Sea History 015 - Autumn 1979

Page 67

BOOKS Severin's voyage showed you could get to America sailing westward across the North Atlantic despite the arduous difficulties encountered on this route. Chapman feels, however, that the intrepid St. Brendan followed a less strenuous route. He comes down foursquare in favor of St. Brendan having initiated the route that Columbus was to take during his peregrinations to the west. Indeed he believes Columbus knew of St. Brendan's exploits but refused to acknowledge them so that Spain could assert prior discovery of the New World. Chapman relies almost exclusively on the medieval chronicle Navigato Sancti Brendani Abbatis for his evidence in favor of St. Brendan's voyage. Interspersing excerpts from the text in English translation with his own commentary and eschewing the more fabulous portions of the Navigatio, the author demonstrates to his own and hopefully his readers' satisfaction that St. Brendan and his crew of fourteen, after a false start in the Faroe Islands, made their way to the Azores, westward to Barbados, thence to the Bahamas, up the Gulf Stream to Newfoundland and back east to Iceland, finally making their landfall in western Ireland. Chapman presents plausible evidence for his claim thr01,1gh comparing physical and natural phenomena mentioned in the Navagatio with practical realities found along the route that he and presumably St. Brendan charted. The manner in which he constructs his case provides for absorbing reading, although the more skeptical will probably render his brief the Scots verdict of "not proven." NORMAN LEDERER Mr. Lederer, Dean of Occupational and General Education at Washtenaw Community College, Ann Arbor, Michigan, has reviewed over 700 books for various periodicals. Cruising the Inland Waterways of Europe, by Jarret and Stanley Kroll with photographs by Stanley Rosenfeld (New York, Harper and Row, 1979, 290 pp., illus., $19.95) . One good thing frequently leads to another. In 1972 the authors read Electa and Irving Johnson's Yankee Sails Through Europe and were enticed into their own first tour of the European canals. When they could find no comprehensive guide to help them plan their cruise, they decided to find out for themselves and write this book. The result is a joy. In their seven years of vacation touring they travelled from the Mediterranean to the Baltic, from the Black Sea to the narrow canals in the SEA HISTORY, FALL 1979

heart of England. Each chapter describes a tour taken by the Krolls and their two young daughters, with much history of the canal and the region being travelled. Stanley Rosenfeld's color photographs enliven the text and are in turn given greater depth by the Kroll's descriptions of the people, customs, food and other aspects of local life. Every section ends with a few pages of "Practical Information" about prices, how to travel and whom to contact for more information or to book a cruise. Final chapters are on "Cruising with Children," "Skippering Your Own Cruise" (with drawings showing how to operate an unattended lock), and how to charter a self-drive boat or choose a cruise ship. All this will make you want to go and will equip you to do so. But for those of us who cannot, this book itself is surely NS the next best thing. Famous Paddle Steamers, by F.C. Hambleton (Allied Publications, 14 St. James Road, Watford, Herts, UK, 100 pp., illus., $1.75). This small softcover book, first published in 1948 when there were paddlewheelers still around, gives invaluable information and close-up detail of some twenty-odd steamers, ranging from those in cross-Channel service to harbor tugs. Highly recommended. CONRAD MILSTER Mr. Milster, engineer at Pratt Institute in Brooklyn, is an Advisor of the National Society and author of numerous articles on steam navigation.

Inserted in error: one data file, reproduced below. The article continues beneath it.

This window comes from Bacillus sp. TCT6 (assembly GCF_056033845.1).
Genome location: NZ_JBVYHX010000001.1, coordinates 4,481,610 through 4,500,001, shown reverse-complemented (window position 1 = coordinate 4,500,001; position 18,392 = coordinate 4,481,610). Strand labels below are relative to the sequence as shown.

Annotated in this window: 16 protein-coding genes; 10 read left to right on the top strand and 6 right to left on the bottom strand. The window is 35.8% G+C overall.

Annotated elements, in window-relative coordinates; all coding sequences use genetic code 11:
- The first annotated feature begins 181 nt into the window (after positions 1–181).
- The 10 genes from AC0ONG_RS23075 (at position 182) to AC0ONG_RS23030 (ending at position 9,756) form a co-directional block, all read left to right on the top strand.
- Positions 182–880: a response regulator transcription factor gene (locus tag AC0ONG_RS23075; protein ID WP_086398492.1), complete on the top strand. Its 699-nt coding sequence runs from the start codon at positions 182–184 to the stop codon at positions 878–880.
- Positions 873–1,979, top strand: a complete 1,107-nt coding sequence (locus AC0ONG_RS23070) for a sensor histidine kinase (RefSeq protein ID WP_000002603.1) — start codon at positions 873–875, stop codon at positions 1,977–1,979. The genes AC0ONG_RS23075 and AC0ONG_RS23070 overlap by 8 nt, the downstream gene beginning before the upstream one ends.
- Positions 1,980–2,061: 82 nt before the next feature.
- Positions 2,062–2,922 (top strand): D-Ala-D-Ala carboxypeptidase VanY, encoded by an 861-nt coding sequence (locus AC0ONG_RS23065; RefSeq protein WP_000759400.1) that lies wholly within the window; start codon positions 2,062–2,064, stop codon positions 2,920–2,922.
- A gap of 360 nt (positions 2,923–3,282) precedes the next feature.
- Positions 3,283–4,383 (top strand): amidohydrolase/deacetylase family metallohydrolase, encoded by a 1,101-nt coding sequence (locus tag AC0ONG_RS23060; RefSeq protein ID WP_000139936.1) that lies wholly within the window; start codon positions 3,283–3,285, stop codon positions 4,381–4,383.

Marooned, by Captain Charles H. Barnard, Embracing an Account of the Seizure of his Vessel at the Falkland Islands, Etc., 1812-1816, ed. Bertha S. Dodge (Middletown CT, Wesleyan University Press, 1979, 246 pp., illus., $14.95).

This long-out-of-print account of a crew marooned in the Falklands by the shipwrecked men they had earlier rescued makes colorful, at times incredible reading. Ms. Dodge in her thoughtful and scholarly introduction notes ruefully: "There are just too many coincidences, too many standard fictional situations. These begin with the ship Isabella leaving Port Jackson, Australia under the captaincy of an irresolute, wenching sot with a passenger roll that included so many rascals, male . and female, as could only have been conceived by the composer of a Beggar's Opera. "

One wonders at such characters as the titled Irish gentleman who tried to marry a wealthy woman through the device of a false priest-particularly when our upstanding Captain Barnard had apparently been expelled from his Quaker meeting for a similar offense. Hovering in the wings is Captain Barnard's partner, before the end of the book reduced to a mumbling paranoid. But the strangest of all is Sam Ansel, a party to the plot to maroon Captain Barnard, who knew that it was to be done when the Captain went on a hunting trip and volunteered to go along on the hunting trip. He too was duly marooned. R.L. STRICKLAND Mr. Strickland, until recently director of the Wyoming State Museum, has pursued an interest in the sea since childhood. w

Best Books on Nautical Subjects Excellent selection on history by Chapelle, Lubbock, Underhill and others. Send for catalog of over 500 titles-history, boatbuilding, design, navigation, cruising, fishing, cooking, etc. $2 refundable with first order. Books reviewed by SEA HISTORY are available at a 10% discount.

Tradewinds Press P.O.Box29H Hillsdale, NJ 07642 USA 65